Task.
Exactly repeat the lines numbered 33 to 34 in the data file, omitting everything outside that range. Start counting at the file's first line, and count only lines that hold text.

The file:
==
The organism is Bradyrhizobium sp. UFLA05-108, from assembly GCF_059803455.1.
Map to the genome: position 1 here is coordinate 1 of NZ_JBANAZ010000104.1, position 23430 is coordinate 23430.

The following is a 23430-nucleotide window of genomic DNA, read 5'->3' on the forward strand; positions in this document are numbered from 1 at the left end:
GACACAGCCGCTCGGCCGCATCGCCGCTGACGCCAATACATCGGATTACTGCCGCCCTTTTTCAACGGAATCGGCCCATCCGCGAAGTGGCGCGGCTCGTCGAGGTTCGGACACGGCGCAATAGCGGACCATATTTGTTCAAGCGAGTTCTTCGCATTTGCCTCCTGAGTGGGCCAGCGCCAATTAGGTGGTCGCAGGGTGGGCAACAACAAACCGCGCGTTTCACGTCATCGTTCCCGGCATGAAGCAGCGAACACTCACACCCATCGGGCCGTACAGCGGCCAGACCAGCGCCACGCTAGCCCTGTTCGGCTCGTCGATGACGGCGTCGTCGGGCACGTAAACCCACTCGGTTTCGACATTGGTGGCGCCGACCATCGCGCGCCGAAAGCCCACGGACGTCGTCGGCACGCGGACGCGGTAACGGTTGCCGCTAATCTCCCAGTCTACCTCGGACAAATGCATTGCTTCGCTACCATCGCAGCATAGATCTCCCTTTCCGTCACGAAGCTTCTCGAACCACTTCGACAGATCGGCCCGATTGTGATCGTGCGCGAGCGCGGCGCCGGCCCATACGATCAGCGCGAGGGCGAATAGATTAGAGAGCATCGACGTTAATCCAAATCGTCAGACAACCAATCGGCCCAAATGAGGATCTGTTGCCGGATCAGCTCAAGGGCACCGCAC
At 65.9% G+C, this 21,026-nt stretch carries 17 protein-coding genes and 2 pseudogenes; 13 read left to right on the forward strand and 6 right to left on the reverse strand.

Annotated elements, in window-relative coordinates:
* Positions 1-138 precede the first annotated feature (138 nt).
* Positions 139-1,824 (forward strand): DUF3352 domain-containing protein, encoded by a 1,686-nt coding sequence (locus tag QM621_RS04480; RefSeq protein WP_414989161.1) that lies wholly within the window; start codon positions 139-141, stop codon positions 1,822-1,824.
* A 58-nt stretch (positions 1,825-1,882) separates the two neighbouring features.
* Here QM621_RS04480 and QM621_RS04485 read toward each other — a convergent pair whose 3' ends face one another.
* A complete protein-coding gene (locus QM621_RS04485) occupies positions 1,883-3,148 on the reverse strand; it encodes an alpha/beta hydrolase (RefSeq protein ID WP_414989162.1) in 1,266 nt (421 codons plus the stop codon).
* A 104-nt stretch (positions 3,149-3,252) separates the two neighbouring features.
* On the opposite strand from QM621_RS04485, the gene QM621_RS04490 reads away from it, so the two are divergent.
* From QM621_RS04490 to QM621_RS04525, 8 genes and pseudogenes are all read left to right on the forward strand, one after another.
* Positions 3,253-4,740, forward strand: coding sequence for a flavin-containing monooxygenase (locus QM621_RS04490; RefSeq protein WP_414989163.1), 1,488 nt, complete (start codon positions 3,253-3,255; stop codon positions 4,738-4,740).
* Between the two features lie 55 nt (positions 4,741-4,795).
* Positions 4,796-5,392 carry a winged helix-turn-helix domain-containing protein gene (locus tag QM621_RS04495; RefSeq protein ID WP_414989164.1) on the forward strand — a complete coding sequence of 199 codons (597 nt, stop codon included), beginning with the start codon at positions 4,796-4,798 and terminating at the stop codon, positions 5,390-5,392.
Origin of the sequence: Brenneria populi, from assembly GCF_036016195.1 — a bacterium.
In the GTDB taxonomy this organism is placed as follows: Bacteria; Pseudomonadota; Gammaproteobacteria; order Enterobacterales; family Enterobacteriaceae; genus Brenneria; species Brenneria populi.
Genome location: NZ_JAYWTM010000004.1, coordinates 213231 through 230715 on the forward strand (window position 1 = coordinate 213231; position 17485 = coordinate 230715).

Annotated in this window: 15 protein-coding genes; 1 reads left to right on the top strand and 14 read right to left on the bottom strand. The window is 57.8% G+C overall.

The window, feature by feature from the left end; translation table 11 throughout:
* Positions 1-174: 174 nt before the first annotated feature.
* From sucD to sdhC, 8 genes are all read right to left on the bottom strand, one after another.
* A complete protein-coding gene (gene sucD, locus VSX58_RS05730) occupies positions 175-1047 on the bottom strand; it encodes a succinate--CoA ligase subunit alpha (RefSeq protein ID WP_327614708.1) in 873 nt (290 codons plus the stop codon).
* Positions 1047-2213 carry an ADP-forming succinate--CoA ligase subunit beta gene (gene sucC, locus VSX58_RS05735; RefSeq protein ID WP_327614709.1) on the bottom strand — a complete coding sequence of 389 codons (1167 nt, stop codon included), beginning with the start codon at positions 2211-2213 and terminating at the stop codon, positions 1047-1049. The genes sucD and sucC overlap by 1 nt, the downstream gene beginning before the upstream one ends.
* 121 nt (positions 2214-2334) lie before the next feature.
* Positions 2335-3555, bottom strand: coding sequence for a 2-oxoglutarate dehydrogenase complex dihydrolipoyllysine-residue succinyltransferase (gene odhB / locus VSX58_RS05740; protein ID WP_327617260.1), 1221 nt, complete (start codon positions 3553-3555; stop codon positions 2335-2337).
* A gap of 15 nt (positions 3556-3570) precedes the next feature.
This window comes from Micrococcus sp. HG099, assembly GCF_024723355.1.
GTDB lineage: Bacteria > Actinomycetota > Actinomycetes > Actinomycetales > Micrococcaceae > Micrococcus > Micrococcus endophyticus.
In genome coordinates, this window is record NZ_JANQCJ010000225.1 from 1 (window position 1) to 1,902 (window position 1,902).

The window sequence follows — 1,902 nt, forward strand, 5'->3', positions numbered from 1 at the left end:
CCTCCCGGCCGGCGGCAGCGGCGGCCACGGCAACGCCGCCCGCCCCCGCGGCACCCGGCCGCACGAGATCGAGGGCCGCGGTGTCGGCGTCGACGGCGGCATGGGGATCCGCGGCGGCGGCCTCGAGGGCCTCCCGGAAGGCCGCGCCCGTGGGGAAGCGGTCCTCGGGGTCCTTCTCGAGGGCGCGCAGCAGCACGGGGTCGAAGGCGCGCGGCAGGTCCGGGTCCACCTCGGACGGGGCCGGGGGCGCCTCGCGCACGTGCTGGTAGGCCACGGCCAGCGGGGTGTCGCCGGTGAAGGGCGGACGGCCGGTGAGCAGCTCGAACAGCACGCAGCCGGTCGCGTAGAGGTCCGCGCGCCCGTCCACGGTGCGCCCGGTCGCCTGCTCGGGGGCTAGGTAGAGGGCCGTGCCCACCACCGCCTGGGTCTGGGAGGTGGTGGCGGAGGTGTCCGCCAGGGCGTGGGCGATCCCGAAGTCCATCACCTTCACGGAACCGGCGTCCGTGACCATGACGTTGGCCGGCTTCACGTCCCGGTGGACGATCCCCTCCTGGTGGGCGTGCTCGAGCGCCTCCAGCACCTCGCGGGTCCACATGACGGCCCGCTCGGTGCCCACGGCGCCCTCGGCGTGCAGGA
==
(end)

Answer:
The window sequence follows — 1,902 nt, forward strand, 5'->3', positions numbered from 1 at the left end:
CCTCCCGGCCGGCGGCAGCGGCGGCCACGGCAACGCCGCCCGCCCCCGCGGCACCCGGCCGCACGAGATCGAGGGCCGCGGTGTCGGCGTCGACGGCGGCATGGGGATCCGCGGCGGCGGCCTCGAGGGCCTCCCGGAAGGCCGCGCCCGTGGGGAAGCGGTCCTCGGGGTCCTTCTCGAGGGCGCGCAGCAGCACGGGGTCGAAGGCGCGCGGCAGGTCCGGGTCCACCTCGGACGGGGCCGGGGGCGCCTCGCGCACGTGCTGGTAGGCCACGGCCAGCGGGGTGTCGCCGGTGAAGGGCGGACGGCCGGTGAGCAGCTCGAACAGCACGCAGCCGGTCGCGTAGAGGTCCGCGCGCCCGTCCACGGTGCGCCCGGTCGCCTGCTCGGGGGCTAGGTAGAGGGCCGTGCCCACCACCGCCTGGGTCTGGGAGGTGGTGGCGGAGGTGTCCGCCAGGGCGTGGGCGATCCCGAAGTCCATCACCTTCACGGAACCGGCGTCCGTGACCATGACGTTGGCCGGCTTCACGTCCCGGTGGACGATCCCCTCCTGGTGGGCGTGCTCGAGCGCCTCCAGCACCTCGCGGGTCCACATGACGGCCCGCTCGGTGCCCACGGCGCCCTCGGCGTGCAGGA